The researchers then found the popular news reports that covered the same RCTs that they had assessed and used a 5-point scale with 1 meaning “clearly unfavorable” and 5 meaning “clearly favorable” to assess the way each news report chose to report the findings of the RCTs. For each of the 18 RCTs assessed, they found between 0 and 27 news stories covering each one, ranked them all using the 5-point scale, and then found the median editorial score to be 4. Because a score of 5 means “clearly favorable,” most of the editorial reviews of the RCTs were enthusiastic about the use of omega-3 fatty acid supplements, even though only 2 of the 18 studies showed health benefit to their use.

If the majority of RCTs published in the top internal medicine journals in the world have found no notable health benefit to taking fish oil supplements, why have fish oil sales increased exponentially in recent years in various parts of the world?

Randomized clinical trials are considered the “gold standard” for a research study that is trying to establish a clear relationship between a treatment and an outcome, and they are typically the most trusted study design. However, the analysis published in JAMA Internal Medicine showed that the RCT publications in prominent medical journals have had very little effect on the use of fish oil supplements, as well as the media portrayal of these supplements.

Since 90% of people who take omega-3 FA supplements do so by their own choice and not at the advice of a health care professional, it is understandable why this trend is occurring. These supplements are readily available in the vitamin aisles of thousands of stores, are more affordable than a prescription, and are touted as beneficial to heart health or lowering cholesterol by hundreds of news sources.

These use of these supplements was even endorsed by the American Heart Association in 2002 because less reliable research evidence than the RCTs had shown a benefit to cardiovascular health.

When previous research has shown a benefit, media sources have spread the message far and wide, and supplement companies have seized the opportunity to claim that their product will make people healthier, it is hard to contradict all of this information and change consumer’s minds.  Even when newer, more reliable evidence has emerged saying that what we previously thought about fish oil supplements might not be entirely correct, the majority of consumers don’t take the time to look for hard evidence of a benefit before they make their way to the pharmacy.

Before you go out and spend money on a product claiming a health benefit, it is best to look for the original up-to-date research showing what benefit, or lack thereof, has been found. Even then, it’s always best to talk to your doctor before you alter your diet or begin taking a supplement. You never know how it many affect you based on your unique medical history and it’s always better to be safe than sorry when it comes to your health! (Plus, I’d personally get my omega-3’s straight from the source and eat real fish instead.)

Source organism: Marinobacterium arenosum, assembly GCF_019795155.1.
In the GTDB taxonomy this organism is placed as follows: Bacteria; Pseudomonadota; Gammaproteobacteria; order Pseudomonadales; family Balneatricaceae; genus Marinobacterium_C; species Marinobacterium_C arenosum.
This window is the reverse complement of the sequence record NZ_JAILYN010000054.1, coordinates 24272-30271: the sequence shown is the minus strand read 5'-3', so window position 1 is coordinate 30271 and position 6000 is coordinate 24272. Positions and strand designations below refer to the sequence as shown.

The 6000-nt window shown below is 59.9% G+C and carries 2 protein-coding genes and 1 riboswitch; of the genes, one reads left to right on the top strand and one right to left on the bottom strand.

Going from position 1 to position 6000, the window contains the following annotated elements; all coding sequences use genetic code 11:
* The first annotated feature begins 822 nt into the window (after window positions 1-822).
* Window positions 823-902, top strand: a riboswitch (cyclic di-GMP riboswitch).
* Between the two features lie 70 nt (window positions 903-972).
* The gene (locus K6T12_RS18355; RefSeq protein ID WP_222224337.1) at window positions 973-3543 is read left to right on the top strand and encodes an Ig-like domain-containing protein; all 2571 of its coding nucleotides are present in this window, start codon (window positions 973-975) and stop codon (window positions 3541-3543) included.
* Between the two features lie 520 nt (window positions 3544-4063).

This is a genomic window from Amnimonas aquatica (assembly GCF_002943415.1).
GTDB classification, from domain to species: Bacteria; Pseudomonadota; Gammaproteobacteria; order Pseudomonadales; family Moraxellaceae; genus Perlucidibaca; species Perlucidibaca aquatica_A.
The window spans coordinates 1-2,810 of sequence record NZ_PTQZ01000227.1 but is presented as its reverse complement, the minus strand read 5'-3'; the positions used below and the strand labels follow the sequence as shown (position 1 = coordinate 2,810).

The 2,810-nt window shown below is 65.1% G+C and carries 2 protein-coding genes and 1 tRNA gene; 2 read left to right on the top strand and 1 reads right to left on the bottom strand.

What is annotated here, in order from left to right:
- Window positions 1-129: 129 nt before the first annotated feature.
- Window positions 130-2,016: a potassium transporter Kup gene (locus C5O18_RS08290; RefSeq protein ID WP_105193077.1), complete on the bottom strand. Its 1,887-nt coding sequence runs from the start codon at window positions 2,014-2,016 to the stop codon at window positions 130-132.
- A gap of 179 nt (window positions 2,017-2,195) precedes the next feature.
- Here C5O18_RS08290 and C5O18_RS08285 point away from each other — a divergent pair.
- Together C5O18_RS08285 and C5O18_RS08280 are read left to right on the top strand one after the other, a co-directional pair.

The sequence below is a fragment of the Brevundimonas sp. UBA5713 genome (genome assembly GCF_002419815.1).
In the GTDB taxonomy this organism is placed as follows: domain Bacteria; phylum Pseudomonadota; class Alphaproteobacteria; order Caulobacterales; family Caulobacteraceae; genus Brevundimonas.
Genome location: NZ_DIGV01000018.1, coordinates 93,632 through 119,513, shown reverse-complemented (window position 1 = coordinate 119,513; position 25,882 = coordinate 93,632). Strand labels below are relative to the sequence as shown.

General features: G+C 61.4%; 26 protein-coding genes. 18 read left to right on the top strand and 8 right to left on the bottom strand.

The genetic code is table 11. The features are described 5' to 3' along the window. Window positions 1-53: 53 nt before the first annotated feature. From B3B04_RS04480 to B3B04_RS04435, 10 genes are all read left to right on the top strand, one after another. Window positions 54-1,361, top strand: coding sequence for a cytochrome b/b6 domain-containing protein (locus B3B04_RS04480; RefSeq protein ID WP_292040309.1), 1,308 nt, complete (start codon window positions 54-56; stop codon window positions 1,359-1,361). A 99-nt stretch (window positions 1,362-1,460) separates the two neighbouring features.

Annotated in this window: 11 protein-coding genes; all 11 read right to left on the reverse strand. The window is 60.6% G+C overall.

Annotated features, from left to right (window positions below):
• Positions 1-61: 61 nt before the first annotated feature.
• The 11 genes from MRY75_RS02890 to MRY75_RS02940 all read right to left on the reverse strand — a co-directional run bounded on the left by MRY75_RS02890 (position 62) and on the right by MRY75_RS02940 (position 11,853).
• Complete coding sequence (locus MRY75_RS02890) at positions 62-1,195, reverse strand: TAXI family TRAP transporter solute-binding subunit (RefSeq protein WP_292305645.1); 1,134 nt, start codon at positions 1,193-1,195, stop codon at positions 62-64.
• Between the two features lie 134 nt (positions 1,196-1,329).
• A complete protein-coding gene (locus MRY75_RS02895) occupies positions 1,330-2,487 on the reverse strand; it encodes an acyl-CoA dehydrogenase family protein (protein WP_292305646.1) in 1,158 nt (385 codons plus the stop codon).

wild salmon grilled on a cedar plank

“Wild salmon grilled on a cedar plank” by woodlywonderworks of Flickr Creative Commons


Grey A, Bolland M. Clinical Trial Evidence and Use of Fish Oil Supplements. JAMA Intern Med.2014;174(3):460-462. doi:10.1001/jamainternmed.2013.12765.

How to Foam Roll

By: Emily Wheeler
"Foam Roller" by Naoto Sato; Flickr Creative Commons
“Foam Roller” by Naoto Sato; Flickr Creative Commons
       Think about that feeling when you wake up the day after an intense workout and as soon as you move to get out of bed you can’t help but groan because you’re so sore. Now think about how having someone else massage an especially sore muscle or doing it yourself can hurt but feel good at the same time. Lifting weights, general strenuous exercise and even stressful daily activities can cause our muscles to feel tight and sore. We can even get “muscle knots,” as people like to call them, where a particular area of muscle feels uncomfortably tight and stretching just doesn’t release the tension enough to feel completely normal. Firmly massaging these “muscle knots” with a thumb can even cause pain to radiate out to the surrounding muscle, even though that’s not where you’re touching.
       For quite some time, athletes and personal trainers have been using a simple secret to release this muscle tension and discomfort: the foam roll. A foam roll is exactly what it sounds like, a cylindrical piece of hard foam, and it is designed especially for use in self-massaging sore and tight muscles! The official name of what most people casually refer to as “foam rolling,” is self-myofascial release, which means to massage your own muscles to release tightness and soreness. I prefer the fun verbified form of the noun, so I’ll call it foam rolling.